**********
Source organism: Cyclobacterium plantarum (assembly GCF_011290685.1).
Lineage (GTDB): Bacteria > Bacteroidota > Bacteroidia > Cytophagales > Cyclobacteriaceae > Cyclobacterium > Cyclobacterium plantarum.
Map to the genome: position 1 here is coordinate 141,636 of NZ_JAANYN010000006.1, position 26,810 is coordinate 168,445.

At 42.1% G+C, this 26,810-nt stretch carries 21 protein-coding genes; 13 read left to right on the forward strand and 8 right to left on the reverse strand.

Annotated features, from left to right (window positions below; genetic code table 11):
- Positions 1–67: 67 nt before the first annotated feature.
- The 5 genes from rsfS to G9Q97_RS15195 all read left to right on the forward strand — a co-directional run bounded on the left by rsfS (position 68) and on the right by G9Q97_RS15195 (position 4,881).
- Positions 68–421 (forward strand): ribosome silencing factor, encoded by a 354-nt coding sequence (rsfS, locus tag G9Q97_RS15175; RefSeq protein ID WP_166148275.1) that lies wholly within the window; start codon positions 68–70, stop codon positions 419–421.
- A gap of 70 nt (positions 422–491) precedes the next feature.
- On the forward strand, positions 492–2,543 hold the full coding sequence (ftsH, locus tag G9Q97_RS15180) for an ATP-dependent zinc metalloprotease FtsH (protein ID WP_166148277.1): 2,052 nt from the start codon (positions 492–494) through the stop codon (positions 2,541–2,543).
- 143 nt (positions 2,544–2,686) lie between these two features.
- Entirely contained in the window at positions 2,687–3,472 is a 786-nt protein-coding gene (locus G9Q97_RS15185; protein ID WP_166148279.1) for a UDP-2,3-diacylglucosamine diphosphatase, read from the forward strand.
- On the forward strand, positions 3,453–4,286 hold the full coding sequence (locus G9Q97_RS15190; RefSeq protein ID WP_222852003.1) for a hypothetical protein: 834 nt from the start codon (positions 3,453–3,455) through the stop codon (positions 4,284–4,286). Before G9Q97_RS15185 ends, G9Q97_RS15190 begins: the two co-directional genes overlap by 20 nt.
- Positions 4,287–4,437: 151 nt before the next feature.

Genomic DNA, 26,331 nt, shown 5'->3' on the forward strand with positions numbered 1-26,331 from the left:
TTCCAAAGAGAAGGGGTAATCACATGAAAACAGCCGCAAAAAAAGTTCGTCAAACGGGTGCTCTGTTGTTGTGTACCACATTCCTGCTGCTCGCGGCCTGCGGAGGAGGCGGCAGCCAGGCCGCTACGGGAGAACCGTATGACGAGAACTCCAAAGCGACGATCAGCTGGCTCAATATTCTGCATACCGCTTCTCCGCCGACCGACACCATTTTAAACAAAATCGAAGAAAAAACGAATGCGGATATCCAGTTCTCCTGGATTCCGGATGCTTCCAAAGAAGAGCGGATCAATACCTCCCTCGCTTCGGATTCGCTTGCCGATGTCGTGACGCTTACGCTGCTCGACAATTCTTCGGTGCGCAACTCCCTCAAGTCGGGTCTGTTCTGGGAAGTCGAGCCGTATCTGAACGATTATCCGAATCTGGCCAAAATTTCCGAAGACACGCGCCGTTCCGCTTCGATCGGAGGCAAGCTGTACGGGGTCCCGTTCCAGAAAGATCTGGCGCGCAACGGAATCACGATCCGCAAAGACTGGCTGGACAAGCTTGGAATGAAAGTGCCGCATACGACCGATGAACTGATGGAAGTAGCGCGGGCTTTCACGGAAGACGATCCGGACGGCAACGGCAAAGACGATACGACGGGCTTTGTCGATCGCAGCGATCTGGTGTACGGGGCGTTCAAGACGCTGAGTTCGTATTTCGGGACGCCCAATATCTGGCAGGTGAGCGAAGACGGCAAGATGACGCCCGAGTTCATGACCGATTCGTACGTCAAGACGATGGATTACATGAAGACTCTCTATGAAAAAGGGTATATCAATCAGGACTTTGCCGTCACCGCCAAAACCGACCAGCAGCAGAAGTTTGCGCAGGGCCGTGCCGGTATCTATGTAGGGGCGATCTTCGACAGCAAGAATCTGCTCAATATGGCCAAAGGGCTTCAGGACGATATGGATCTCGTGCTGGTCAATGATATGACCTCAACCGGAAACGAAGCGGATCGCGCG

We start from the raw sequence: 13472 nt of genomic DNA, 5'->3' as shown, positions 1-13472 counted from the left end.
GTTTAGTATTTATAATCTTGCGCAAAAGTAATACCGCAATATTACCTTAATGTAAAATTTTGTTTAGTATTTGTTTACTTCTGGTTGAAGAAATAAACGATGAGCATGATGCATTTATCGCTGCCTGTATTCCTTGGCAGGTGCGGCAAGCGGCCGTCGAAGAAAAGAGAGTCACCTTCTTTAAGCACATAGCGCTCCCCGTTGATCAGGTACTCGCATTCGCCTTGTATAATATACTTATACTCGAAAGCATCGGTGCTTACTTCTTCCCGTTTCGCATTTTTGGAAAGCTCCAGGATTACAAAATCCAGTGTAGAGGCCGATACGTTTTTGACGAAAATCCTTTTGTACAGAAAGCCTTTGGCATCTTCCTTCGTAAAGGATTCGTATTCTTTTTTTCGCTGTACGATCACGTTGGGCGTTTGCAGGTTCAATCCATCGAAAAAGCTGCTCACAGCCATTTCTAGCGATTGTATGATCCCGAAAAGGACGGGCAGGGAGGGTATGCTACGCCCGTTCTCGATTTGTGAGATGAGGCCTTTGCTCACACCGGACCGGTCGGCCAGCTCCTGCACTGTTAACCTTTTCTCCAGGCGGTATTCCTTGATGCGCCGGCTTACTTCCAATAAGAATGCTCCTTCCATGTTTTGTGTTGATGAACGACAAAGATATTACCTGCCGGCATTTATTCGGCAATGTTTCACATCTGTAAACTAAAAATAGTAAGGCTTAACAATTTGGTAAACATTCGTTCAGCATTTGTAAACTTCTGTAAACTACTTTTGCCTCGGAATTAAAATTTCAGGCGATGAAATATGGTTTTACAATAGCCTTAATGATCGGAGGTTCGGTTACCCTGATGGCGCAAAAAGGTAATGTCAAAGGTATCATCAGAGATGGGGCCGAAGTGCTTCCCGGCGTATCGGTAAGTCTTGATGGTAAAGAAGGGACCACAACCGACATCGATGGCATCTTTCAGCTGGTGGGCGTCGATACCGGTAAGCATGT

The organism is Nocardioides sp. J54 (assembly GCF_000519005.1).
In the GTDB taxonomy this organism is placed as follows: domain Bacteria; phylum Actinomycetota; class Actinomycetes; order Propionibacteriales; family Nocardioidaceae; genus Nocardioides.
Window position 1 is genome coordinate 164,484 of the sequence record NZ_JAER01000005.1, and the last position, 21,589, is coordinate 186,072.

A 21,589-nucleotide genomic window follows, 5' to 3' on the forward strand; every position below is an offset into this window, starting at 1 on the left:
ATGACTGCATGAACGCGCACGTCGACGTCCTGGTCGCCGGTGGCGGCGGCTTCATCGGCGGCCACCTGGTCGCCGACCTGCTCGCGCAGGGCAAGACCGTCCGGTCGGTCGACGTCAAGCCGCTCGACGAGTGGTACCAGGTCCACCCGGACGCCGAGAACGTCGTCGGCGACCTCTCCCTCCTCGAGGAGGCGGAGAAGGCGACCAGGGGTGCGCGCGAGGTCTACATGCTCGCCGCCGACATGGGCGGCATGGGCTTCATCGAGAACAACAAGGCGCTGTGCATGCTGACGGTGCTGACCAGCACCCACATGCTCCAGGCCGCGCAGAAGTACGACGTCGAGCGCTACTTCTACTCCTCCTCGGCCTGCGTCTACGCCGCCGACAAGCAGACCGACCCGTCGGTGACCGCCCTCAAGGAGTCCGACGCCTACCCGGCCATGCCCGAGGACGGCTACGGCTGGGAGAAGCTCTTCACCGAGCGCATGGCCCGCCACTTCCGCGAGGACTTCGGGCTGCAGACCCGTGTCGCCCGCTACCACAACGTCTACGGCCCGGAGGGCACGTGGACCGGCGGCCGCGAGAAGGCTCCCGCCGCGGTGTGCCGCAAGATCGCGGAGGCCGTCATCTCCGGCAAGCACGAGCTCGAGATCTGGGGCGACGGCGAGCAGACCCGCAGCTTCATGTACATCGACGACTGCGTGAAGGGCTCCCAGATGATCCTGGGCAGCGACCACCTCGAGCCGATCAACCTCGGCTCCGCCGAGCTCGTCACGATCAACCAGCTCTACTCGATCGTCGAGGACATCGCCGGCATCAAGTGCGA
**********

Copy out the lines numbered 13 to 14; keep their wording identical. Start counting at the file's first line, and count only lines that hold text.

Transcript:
- On the forward strand, positions 3,453–4,286 hold the full coding sequence (locus G9Q97_RS15190; RefSeq protein ID WP_222852003.1) for a hypothetical protein: 834 nt from the start codon (positions 3,453–3,455) through the stop codon (positions 4,284–4,286). Before G9Q97_RS15185 ends, G9Q97_RS15190 begins: the two co-directional genes overlap by 20 nt.
- Positions 4,287–4,437: 151 nt before the next feature.